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Mahler: Symphony 9

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Product details

  • Orchestra: BBC Philharmonic Orchestra
  • Conductor: Kurt Sanderling
  • Composer: Gustav Mahler
  • Audio CD (19 Feb 1996)
  • Number of Discs: 1
  • Label: BBC Radio Classics
  • ASIN: B000024K15
  • Average Customer Review: 5.0 out of 5 stars  See all reviews (1 customer review)
  • Amazon Bestsellers Rank: 413,081 in Music (See Top 100 in Music)

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1 of 1 people found the following review helpful By Dr R TOP 500 REVIEWER on 12 Sep 2014
Unusual amongst musicians fleeing Hitler’s Germany, the conductor Kurt Sanderling (1912-2011) travelled east to the Soviet Union in 1936. It must have been a difficult, even dangerous, time for a German in that country during the Great Patriotic War. However, he worked alongside Mravinsky at the Leningrad Philharmonic Orchestra from 1942-60 before returning to East Germany to rebuild the Berlin Symphony Orchestra over the period 1960-77 and also took charge of the Dresden Staatskapelle Orchestra between 1964-67.

Sanderling recorded Mahler’s Ninth Symphony with the Berlin orchestra in 1979 and with the Philharmonia Orchestra in 1992. Sandwiched between the two was this recording with the BBC Philharmonic Orchestra. Founded in 1934 as the BBC Northern Orchestra, it changed its name to the BBC Philharmonic in 1982, the year of Sanderling’s recording. The 1996 digital remastering, by John Hunt of the BBC Radiophonic Workshop [shades of Dr Who], is excellent.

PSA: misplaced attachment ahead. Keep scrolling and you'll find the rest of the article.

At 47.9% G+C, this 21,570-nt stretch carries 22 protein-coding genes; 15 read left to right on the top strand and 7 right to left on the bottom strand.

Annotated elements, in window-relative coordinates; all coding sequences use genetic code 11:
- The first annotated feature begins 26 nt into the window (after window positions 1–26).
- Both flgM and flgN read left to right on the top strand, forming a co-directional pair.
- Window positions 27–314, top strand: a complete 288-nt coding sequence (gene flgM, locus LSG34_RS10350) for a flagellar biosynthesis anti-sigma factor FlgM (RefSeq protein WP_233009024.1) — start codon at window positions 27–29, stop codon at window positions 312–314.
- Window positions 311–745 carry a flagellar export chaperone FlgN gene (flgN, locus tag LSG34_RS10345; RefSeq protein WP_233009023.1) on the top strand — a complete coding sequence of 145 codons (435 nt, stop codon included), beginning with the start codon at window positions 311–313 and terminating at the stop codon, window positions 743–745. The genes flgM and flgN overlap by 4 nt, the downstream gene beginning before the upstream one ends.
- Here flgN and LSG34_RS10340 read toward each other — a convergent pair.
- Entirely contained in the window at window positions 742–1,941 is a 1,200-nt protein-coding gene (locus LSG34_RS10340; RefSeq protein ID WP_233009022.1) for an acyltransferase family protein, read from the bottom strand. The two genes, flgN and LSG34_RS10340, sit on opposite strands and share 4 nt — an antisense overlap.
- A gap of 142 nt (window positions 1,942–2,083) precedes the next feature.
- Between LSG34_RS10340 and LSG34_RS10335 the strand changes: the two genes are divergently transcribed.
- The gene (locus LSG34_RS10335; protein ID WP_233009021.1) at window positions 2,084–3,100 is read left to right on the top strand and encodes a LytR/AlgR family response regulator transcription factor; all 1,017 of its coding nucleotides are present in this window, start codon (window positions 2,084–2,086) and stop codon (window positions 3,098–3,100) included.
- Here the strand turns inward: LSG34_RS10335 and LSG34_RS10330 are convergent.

Sanderling’s performance is expansive, taking 78.01, but not self-consciously so, and he obtains a staggering performance from an orchestra that could not be imagined being in the same league as orchestras from Vienna, Berlin, Amsterdam or North America. What stands out is the conductor’s ability to shape incrementally the enormous work whilst being attentive to every demand of the composer’s complex orchestration. Sanderling grounds the performance in the initial Andante, which moves from its mysterious opening, through its contrasting emotions, to the funeral march and its reflective ending. These beautiful judged contrasts are continued in the subsequent movements without the music at any time becoming austere.
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